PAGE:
|Publication number||US5673685 A|
|Application number||US 08/344,220|
|Publication date||Oct 7, 1997|
|Filing date||Nov 23, 1994|
|Priority date||May 29, 1992|
|Also published as||CA2136835A1, CA2136835C, DE9307115U1, DE59307510D1, EP0642366A1, EP0642366B1, WO1993024165A1|
|Publication number||08344220, 344220, US 5673685 A, US 5673685A, US-A-5673685, US5673685 A, US5673685A|
|Inventors||Helmut Heide, Bernhard Hugemann, Joachim Pabst|
|Original Assignee||GGU Gesellschaft Fur Gesundheit und Umweltforschung|
|Export Citation||BiBTeX, EndNote, RefMan|
|Patent Citations (22), Referenced by (15), Classifications (6), Legal Events (9)|
|External Links: USPTO, USPTO Assignment, Espacenet|
1. Field of the Invention
This application is a continuation of PCT/EP93/01157 filed May 11, 1993 which designated the U.S.
The invention relates to a device for mechanically generating inhalable, active substance particles from a consolidated medication supply and for conveying the active substance particles into the respiratory tract.
2. Description of the Prior Art
European Patent Application No. 0,407,028 A2 describes a device in which a certain dosage of active substance particles is abraded from a consolidated medication supply by means of rotating blades. For this purpose, it is necessary to press the upper part of the device against the blades while rotating it. The active substance particles are conveyed by air suction into the lower part of the device. In this process, two air flows are generated, one through the upper part and one through bypass openings in the lower part.
German Preliminary Published Application No. 40 27 390 discloses a device in which active substance particles are brushed off a consolidated medication supply by means of a rotating brush. The brush is made to rotate by means of a pretensioned friction-gear drive. The brushed-off active substance particles are inhaled by means of an air flow that is sucked in from the bottom through the device.
Both devices have the disadvantage that they are very imprecise in their metering accuracy. Moreover, due to the type of air flow arrangement, an agglomeration of the active substance particles can easily form. In European Patent Application No. 407 028, the abraded active substance particles fall downwards to the bottom of the lower part of the device.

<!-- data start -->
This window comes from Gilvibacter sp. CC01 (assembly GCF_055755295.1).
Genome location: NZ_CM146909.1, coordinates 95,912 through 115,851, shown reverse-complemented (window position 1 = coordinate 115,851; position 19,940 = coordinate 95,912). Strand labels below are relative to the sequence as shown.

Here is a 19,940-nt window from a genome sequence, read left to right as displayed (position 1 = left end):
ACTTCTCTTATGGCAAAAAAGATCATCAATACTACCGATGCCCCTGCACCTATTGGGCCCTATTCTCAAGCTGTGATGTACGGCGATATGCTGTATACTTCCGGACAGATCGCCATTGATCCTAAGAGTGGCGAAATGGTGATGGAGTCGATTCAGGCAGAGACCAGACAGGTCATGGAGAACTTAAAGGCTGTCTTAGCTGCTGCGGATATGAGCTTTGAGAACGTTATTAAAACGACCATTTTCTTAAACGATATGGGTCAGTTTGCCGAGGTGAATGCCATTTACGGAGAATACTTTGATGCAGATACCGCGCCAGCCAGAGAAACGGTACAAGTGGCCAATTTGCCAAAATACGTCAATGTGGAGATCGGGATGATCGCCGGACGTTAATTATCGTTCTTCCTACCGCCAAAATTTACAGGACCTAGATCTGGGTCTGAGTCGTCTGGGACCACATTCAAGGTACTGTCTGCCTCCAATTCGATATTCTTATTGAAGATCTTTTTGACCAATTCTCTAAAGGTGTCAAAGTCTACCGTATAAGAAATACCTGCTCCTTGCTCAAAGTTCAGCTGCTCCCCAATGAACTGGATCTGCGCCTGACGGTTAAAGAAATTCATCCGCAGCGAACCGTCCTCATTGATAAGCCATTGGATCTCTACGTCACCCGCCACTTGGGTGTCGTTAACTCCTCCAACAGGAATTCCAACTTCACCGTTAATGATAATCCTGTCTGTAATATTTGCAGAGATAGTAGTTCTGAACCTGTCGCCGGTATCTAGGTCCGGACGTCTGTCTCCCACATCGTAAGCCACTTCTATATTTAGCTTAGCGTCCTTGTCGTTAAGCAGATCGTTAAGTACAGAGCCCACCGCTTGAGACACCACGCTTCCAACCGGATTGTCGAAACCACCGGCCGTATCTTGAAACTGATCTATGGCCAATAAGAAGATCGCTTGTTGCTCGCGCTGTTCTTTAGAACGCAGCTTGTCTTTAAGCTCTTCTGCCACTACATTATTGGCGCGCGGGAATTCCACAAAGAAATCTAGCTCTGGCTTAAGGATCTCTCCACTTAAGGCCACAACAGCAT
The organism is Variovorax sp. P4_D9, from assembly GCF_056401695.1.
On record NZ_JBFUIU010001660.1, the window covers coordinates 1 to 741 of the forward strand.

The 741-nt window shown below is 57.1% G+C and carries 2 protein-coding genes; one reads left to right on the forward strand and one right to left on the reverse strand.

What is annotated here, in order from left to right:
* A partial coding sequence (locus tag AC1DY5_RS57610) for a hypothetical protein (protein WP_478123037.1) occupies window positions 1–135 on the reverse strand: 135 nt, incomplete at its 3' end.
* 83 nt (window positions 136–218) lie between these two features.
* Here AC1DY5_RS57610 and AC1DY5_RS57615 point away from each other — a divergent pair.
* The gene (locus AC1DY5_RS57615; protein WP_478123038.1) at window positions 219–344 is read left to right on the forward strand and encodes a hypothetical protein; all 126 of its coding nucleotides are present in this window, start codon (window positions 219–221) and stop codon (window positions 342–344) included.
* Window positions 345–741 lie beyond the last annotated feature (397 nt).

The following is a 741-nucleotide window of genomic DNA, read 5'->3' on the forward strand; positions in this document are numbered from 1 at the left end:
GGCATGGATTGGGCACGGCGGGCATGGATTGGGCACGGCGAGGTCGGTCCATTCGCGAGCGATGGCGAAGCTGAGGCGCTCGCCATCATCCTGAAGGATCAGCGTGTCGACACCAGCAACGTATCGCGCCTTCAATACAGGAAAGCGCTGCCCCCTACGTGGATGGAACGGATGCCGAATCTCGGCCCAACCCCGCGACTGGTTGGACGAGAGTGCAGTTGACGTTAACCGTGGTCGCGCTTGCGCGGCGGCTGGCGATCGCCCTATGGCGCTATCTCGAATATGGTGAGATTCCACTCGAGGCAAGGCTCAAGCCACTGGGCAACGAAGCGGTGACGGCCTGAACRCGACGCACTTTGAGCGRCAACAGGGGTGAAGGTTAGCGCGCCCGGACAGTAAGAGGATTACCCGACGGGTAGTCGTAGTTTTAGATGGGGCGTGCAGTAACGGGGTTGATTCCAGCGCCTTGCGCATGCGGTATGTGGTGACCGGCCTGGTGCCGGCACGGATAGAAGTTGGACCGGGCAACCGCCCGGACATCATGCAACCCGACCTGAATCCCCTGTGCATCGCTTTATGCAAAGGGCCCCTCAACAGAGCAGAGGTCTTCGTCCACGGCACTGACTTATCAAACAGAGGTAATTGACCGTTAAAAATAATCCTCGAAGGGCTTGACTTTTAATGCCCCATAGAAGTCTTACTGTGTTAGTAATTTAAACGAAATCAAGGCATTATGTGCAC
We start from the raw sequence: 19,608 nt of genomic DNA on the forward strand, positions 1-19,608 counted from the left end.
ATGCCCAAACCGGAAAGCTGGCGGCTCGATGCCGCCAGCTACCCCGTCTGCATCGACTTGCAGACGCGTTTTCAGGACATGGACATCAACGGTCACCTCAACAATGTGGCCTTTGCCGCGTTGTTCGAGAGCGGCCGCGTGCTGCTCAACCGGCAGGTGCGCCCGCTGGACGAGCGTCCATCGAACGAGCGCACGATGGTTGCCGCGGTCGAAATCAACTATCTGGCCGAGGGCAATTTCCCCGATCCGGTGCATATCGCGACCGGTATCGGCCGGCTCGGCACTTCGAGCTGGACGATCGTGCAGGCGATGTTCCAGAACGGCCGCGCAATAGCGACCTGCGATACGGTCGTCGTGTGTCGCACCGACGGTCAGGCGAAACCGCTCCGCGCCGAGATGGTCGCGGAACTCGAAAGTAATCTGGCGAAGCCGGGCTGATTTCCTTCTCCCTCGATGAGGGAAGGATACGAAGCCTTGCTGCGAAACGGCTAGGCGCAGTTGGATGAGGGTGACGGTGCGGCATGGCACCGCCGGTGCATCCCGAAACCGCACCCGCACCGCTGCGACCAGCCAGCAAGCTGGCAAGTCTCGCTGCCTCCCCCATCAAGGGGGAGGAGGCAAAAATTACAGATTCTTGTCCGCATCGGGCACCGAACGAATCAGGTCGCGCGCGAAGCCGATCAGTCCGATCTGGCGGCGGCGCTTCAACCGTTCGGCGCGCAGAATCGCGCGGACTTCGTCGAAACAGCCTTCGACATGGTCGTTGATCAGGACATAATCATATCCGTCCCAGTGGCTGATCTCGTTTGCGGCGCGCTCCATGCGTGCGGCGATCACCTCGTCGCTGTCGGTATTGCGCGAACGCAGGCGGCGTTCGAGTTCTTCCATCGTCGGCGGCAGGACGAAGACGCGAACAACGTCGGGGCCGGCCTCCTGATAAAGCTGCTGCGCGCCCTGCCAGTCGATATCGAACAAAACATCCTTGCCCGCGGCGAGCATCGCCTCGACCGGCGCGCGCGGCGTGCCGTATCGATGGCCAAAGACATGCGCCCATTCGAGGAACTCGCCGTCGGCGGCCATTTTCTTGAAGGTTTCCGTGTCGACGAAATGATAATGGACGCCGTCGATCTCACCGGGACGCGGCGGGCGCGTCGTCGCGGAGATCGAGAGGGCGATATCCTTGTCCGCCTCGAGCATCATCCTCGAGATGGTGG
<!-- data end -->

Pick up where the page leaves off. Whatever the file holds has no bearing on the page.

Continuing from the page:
Inhalation is to take place via two air flows. It is evident that such an air flow arrangement can easily get out of control if the flow resistances of the two air paths change due to incorrect operation, for example, if someone inadvertently holds the air inlet openings shut or if the openings become clogged by fragments of the active substance. In German Preliminary Published Application No. 4,027,390, the brushed-off active substance particles have to be sucked in around the brush mechanism and through the brush. As a result, agglomerations are unavoidable.
The objective of the invention is to create a device which is extremely simple to operate and with which to inhale precisely metered dosages of active substance particles from a consolidated medication supply in a reproducible manner.
The objective of the invention is achieved in that, in order to generate the active substance particles in the device, there is a drivable face mill against which the front of a medication supply in the form of a ring-shaped body can be pressed, whereby the ring-shaped body forms the beginning of an inhalation tube ending in a mouthpiece and in that the housing surrounding the ring-shaped body and the face mill is provided with air inlet openings in the blade area of the face mill and said air inlet openings, together with the depressions located between the blades and the inhalation tube, form an air channel leading to the mouthpiece.
FIG. 1 shows a cross section of the device according to the invention.
FIG. 2 is a top view of the face mill and